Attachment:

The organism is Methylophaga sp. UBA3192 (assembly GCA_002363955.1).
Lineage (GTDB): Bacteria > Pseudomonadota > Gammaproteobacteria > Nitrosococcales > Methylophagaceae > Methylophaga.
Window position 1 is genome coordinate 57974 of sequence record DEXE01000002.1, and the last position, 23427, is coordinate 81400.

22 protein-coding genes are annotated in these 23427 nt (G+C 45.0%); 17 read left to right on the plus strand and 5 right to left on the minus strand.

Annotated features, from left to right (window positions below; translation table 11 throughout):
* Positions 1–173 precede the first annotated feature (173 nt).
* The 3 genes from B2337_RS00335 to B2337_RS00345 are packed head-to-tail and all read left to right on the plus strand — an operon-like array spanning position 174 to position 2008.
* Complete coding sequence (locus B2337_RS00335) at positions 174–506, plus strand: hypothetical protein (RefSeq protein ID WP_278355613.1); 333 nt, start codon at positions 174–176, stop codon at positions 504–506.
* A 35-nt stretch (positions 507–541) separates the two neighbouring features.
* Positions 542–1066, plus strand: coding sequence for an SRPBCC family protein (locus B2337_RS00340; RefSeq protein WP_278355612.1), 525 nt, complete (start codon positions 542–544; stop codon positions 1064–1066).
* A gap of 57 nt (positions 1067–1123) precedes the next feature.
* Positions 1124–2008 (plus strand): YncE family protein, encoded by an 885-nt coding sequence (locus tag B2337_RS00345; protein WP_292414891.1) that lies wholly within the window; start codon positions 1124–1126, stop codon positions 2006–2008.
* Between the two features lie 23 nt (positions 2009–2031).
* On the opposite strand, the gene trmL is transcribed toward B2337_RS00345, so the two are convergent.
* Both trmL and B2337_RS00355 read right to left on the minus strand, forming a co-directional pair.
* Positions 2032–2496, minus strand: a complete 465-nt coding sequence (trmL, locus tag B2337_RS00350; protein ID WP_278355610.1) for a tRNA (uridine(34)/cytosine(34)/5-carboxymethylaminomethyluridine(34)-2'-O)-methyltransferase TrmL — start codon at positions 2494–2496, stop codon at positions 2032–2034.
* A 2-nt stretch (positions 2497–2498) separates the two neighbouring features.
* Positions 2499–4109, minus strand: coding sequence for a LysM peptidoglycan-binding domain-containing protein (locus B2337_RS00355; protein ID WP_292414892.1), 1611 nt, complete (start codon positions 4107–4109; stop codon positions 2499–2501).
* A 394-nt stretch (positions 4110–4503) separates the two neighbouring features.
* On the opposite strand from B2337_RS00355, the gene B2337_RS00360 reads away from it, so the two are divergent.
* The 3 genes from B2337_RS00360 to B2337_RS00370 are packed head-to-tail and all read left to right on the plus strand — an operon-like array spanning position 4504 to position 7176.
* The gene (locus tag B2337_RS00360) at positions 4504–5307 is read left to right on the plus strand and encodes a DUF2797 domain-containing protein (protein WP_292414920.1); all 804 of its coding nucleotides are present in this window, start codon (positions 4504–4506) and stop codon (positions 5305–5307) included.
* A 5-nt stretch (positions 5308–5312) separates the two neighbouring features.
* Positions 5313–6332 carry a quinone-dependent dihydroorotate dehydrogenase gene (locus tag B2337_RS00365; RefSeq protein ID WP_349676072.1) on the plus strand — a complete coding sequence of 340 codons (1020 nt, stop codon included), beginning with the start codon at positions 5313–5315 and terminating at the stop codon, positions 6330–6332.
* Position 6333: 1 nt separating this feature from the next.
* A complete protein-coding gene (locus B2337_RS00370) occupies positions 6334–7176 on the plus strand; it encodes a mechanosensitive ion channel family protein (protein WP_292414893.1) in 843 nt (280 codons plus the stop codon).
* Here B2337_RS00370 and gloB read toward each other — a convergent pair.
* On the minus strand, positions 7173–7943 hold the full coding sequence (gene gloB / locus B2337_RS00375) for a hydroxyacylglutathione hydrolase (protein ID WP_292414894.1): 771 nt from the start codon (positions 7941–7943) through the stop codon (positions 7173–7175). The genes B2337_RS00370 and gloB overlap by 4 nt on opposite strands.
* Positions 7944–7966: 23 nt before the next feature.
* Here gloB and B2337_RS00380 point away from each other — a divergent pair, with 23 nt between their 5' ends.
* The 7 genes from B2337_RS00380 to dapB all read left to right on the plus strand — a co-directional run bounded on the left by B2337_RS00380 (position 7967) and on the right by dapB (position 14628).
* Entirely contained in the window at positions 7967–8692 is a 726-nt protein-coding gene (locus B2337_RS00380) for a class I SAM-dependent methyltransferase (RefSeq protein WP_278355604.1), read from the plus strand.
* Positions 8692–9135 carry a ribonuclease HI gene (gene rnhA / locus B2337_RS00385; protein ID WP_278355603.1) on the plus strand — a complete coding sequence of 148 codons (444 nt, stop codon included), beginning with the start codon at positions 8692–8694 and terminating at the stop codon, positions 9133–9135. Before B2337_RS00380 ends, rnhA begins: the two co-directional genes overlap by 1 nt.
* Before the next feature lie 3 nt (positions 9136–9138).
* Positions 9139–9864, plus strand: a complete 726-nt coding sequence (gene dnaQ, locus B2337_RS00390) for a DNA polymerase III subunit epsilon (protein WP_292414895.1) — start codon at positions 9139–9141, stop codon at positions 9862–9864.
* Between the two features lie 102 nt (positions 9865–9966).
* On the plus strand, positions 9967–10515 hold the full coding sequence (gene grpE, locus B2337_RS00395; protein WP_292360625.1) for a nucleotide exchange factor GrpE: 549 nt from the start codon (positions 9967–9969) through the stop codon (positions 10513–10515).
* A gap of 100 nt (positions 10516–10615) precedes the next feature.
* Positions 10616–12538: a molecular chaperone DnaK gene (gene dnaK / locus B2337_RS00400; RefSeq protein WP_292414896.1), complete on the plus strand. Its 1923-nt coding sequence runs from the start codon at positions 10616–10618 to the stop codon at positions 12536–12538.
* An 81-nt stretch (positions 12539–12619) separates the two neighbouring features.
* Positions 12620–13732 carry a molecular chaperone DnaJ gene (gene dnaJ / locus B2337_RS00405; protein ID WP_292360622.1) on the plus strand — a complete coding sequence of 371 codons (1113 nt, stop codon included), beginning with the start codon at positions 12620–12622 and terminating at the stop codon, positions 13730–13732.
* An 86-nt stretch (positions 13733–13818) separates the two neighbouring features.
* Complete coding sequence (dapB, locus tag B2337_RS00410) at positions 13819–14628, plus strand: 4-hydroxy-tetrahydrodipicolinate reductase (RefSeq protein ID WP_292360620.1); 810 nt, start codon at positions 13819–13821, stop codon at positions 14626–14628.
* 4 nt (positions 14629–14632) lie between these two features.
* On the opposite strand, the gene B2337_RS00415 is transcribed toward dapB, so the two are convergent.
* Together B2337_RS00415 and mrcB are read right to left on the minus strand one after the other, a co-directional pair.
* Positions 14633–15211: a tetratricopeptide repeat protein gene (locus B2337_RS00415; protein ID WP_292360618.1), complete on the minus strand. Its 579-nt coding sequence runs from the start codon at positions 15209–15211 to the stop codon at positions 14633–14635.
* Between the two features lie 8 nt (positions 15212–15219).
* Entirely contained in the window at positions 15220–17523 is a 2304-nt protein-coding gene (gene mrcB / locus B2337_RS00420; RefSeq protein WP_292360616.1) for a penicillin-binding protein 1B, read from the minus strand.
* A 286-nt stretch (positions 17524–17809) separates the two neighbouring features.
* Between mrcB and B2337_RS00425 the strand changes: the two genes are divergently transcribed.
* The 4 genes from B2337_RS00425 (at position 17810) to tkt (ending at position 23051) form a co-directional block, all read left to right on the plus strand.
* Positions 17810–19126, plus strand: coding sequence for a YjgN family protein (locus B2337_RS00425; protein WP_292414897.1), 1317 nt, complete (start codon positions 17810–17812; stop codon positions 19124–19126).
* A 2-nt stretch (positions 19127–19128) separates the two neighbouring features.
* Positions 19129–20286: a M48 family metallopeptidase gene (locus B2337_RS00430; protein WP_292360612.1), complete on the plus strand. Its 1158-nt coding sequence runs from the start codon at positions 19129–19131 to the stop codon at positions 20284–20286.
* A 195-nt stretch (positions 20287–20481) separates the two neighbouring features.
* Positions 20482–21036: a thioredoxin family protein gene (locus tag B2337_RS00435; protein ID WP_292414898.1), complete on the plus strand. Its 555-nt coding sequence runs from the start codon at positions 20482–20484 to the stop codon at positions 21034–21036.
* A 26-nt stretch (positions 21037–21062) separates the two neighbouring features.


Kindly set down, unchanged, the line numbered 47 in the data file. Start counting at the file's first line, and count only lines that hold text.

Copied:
* Positions 14633–15211: a tetratricopeptide repeat protein gene (locus B2337_RS00415; protein ID WP_292360618.1), complete on the minus strand. Its 579-nt coding sequence runs from the start codon at positions 15209–15211 to the stop codon at positions 14633–14635.